Pain me as it might to say it, there’s a reason that the kids in his class call him a gaywad. It’s because it’s true. It’s not because he’s standing up for gays. It’s because he won’t shut up about gay marriage and had to go give the backwards substitute teacher a red ass when she otherwise would’ve left them alone to play DS and talk about Hannah Montana. Now he’s on TV being annoying on a grand scale. (And as usual thanks for being so hard-hitting, CNN.) They might think he’s cooler for it, but I’m doubtful. Very few ten year-olds want to be at the center of a political scandal. But there’s always one. And that one is a gaywad.

Now my radiclib friends (who are nevertheless less radical than I, as they’ve failed to embrace the importance of tyranny) will object to this. He’s taking a stand, which is noble and part of the great struggle for equality under the law.

Perhaps. But if one does not deconstruct a ten year old’s argument, because he’s ten and it’d be ridiculous and unsporting, why would we hold him up as a paragon of democratic virtue either? Especially given what it says about people of, uh, voting age, that we require a midwestern pre-teen to fight our battles for us. Doing one better we’ve taken this poor kid and now pretentious sacks of anus pus all over the country are writing blog posts about him.


So I’m going to stop. Right…

after this really creepy new Lady Gaga video. Which could be construed as either an argument for or against gay rights. I’ll let you decide. I’ve got to return a $5 bill to the bank in protest at our failure to realize the ideals of the Gettysburg Address.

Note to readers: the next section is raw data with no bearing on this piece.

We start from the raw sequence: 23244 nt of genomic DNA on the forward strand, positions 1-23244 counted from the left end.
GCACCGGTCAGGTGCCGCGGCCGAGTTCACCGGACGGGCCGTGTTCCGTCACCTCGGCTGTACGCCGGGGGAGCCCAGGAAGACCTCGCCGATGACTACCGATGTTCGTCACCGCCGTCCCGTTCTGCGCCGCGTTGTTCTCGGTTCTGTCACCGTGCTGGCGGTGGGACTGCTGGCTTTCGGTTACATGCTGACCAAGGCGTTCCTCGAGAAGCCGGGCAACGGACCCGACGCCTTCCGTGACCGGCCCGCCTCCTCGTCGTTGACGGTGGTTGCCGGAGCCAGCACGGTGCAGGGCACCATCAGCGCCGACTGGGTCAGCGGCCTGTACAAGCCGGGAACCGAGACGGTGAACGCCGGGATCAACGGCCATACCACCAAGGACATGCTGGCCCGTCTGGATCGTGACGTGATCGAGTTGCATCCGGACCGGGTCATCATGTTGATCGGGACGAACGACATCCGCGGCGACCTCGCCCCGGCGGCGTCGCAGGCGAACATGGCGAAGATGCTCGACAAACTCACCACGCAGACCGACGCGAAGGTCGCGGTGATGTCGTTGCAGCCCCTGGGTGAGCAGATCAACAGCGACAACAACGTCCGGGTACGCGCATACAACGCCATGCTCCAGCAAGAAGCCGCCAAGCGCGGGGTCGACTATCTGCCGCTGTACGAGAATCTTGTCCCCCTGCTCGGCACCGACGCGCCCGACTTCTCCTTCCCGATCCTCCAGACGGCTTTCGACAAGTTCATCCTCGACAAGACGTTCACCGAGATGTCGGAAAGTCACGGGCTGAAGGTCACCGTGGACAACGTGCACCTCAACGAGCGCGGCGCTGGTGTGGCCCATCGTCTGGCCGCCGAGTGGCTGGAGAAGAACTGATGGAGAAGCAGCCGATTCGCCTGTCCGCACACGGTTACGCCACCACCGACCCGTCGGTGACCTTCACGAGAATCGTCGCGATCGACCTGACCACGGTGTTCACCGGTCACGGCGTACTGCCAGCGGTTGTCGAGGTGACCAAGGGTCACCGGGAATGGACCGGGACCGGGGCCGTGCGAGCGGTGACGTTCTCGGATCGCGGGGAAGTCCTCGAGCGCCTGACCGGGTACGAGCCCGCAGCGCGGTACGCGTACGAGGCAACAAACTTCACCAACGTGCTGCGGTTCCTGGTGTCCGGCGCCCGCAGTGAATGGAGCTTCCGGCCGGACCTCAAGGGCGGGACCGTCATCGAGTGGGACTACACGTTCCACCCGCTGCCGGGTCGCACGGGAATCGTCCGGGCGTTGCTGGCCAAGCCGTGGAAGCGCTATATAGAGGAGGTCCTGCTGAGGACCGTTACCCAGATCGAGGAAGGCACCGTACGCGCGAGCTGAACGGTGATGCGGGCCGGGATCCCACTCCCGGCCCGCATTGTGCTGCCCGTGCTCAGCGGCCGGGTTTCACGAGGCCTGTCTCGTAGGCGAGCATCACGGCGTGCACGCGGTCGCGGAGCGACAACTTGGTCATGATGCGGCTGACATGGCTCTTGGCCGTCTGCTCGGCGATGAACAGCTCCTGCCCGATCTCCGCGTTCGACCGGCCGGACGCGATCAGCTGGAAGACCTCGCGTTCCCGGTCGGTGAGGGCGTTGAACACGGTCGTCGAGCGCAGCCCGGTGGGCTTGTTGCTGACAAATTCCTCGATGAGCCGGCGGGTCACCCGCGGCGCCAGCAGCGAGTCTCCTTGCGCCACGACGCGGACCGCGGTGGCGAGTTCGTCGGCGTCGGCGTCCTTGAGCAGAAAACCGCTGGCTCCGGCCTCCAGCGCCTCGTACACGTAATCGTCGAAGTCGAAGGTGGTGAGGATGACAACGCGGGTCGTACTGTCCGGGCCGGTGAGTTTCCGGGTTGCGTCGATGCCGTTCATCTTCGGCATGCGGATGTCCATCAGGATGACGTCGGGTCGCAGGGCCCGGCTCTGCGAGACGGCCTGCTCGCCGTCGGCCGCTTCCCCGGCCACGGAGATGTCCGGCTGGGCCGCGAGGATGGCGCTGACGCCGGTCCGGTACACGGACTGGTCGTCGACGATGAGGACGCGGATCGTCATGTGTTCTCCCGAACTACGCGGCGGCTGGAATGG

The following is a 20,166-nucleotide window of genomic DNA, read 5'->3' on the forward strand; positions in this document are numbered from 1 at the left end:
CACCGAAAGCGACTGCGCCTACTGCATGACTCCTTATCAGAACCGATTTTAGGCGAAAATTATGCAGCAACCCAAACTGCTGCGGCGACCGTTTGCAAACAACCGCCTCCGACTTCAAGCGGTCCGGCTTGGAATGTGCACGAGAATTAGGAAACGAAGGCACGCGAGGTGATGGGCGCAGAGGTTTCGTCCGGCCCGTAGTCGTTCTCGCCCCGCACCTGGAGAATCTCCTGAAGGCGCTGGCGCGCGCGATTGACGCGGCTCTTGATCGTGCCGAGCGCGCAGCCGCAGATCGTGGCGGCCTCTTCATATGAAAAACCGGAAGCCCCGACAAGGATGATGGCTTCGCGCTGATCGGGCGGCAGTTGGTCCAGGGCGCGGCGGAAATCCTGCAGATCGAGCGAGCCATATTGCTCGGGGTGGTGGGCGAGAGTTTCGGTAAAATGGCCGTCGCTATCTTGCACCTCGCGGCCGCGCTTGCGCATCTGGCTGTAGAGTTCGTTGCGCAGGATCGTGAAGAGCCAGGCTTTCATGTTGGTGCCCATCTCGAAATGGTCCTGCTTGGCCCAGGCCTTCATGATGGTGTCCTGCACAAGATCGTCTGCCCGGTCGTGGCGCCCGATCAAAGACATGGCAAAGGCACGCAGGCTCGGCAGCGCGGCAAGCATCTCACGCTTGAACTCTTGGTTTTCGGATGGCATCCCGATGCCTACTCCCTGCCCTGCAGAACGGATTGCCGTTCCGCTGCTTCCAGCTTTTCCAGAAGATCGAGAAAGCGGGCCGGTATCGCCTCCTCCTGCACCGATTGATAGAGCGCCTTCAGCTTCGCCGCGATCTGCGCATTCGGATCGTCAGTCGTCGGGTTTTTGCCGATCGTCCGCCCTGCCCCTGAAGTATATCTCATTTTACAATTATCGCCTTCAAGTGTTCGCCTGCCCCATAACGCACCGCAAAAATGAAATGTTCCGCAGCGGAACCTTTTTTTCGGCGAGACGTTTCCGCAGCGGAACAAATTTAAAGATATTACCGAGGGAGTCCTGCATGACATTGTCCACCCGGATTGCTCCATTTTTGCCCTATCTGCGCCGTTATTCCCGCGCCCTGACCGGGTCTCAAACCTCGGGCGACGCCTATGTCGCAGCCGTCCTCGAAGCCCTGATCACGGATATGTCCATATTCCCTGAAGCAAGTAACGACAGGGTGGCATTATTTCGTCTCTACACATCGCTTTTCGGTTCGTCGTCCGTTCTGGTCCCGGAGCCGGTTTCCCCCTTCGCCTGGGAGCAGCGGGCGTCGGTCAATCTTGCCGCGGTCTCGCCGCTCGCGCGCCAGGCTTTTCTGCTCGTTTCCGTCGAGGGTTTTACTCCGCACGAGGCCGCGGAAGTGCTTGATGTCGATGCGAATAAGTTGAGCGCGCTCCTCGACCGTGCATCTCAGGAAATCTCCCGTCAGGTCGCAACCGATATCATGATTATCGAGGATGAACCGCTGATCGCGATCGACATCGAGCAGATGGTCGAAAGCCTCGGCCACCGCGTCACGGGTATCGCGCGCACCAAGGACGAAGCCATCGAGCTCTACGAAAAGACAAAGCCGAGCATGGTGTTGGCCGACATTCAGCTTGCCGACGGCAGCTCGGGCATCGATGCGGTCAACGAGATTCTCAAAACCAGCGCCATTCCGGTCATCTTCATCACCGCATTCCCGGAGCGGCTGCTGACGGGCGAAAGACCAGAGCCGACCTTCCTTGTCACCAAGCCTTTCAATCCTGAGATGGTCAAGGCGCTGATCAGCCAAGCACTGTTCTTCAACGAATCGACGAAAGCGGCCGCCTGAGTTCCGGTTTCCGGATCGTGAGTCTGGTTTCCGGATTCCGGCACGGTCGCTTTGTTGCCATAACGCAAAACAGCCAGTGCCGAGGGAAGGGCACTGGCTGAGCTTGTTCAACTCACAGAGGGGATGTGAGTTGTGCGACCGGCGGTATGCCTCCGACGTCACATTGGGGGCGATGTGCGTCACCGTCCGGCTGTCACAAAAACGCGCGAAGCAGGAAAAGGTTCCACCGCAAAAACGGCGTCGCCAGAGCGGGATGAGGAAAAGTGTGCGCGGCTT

Intarnets law?

4 October 2009

I’ll be honest.  I don’t spend a great deal of time being thankful I’m not British.  Quite the contrary.

Witness, then, a novelty.

Voters will be given the power to rewrite laws under Tory plans to transform the way parliament works by importing a popular scheme championed by Barack Obama in last year’s US election.


Under the Tory plans, a parliamentary bill would be introduced in the way it is now. The first and main debate – the second reading stage, in which the broad principles of the proposed new laws are debated on the floor of the Commons – would be held in the normal way.

But once MPs have held this debate, the bill would be thrown open to voters before it is considered line by line at the committee stage. A website would allow voters to comment on and rewrite the broad principles of the bill, and individual clauses.

Contributors would rank comments so the most popular suggestions appear at the top. This is similar to mixedink, which allows voters to argue for and against various policies and suggest their own ideas.